Expert Insights on Design Thinking
Brainstorming and ideation need to be purposeful to affect change, otherwise you’re left with a wall of post-its and little else.
In an effort to help you move forward, we sought to share insights from Innovation and Design Thinking experts across our communities by hosting a forum for Innovation and Design Thinking leaders from Allegion, AT&T, American Greetings, Biogen, Bose, Cisco, Eastman, GE, IBM, Ralph Lauren, Salesforce, Stanley Black & Decker, Symmons, UnitedHealth Group, U.S. Department of State and more. This compilation of change agents offered candid insight around design successes and struggles, while speaking to innovation and design topics we are often asked by clients and prospective clients.
This paper “Design Thinking: Beyond the Post-it Notes” offers you a glimpse into the thoughtful conversations we had with our panelists on our “Innovation by Design” hangout series. We hope our panelists will help to further inspire you and your product innovation initiatives or innovation process.
Lisa Wascovich, Director of Digital Innovation at American Greetings shared that “failing fast is critical. Also having a budget and the right people will enable a company to be more innovative.” But who are the “right” people to have on your innovation team? She and Valerie Lancelle, Vice President of Innovation at U.S. Bank in the hangout “How to Create a Culture of Innovation” offered some characteristics:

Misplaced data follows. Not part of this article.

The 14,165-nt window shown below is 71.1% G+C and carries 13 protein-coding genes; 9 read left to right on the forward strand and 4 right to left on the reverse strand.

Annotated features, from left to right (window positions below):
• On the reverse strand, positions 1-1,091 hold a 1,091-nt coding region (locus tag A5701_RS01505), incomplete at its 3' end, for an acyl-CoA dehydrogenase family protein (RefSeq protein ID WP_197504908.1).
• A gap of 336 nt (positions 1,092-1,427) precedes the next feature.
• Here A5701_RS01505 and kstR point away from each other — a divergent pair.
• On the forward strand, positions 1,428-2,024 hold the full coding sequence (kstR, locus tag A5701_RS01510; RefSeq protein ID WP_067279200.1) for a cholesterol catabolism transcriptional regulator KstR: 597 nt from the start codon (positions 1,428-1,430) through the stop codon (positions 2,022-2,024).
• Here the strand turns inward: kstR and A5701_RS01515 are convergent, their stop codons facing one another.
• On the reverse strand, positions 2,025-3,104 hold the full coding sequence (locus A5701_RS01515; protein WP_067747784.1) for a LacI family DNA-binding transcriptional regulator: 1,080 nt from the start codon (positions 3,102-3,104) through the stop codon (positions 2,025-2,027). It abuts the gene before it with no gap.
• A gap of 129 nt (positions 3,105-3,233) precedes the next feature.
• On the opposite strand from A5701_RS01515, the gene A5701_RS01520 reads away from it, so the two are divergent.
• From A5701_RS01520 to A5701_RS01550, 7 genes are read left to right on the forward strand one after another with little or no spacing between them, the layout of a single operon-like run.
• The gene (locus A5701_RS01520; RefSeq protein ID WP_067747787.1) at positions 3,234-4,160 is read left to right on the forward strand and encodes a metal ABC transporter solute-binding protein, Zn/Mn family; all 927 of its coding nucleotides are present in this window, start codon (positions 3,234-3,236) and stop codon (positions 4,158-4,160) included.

Key Characteristics of Great Innovators and Design Thinkers
Passionate to communicate and understand internal needs and capturing/communicating the voice of the user
A great storyteller, with a brain wired to receive stories that create emotion, as these stories will be more impactful and memorable
An avid reader in a variety of areas to be better equipped to connect the dots for new ideas
Open-minded and willing to discuss and push to make things better,and allergic to accepting the status quo
A person who has “creative confidence”to operate a little differently, share new ideas openly and draw people in to make “we” activities to work together.
A bold personality, comfortable taking risks to get to the reward and outcomes.
Someone able to throw our weird ideas (kindly) and put themselves out there in the pursuit of something powerful.
They added that once you have the right people on your team, you need to focus on communication. Over-communicating is extremely important to the success of a growing culture of innovation.
The phrase “Design Thinking” can be a hindrance to acceptance, so don’t use that phrase if it’s not working at your company. Call it brainstorming instead, if need be. Design Thinking will also be more accepted when expectations are set upfront and offer (and deliver on) positive outcomes. Drive this point home with visuals. It matters.
And in most hangouts, a common discussion around design thinking sounded much like this:
Any company’s first concern must be around finding ideas that are meaningful to pursue. And finding “meaningful ideas” means uncovering ideas that address the problem statement, meet your objectives and resonate with the target, but how to you get the best ideas?
To get the answer and for more of the lively dialog, check out the highlights and recorded hangouts by downloading our “Design Thinking: Beyond the Post-it Note” paper.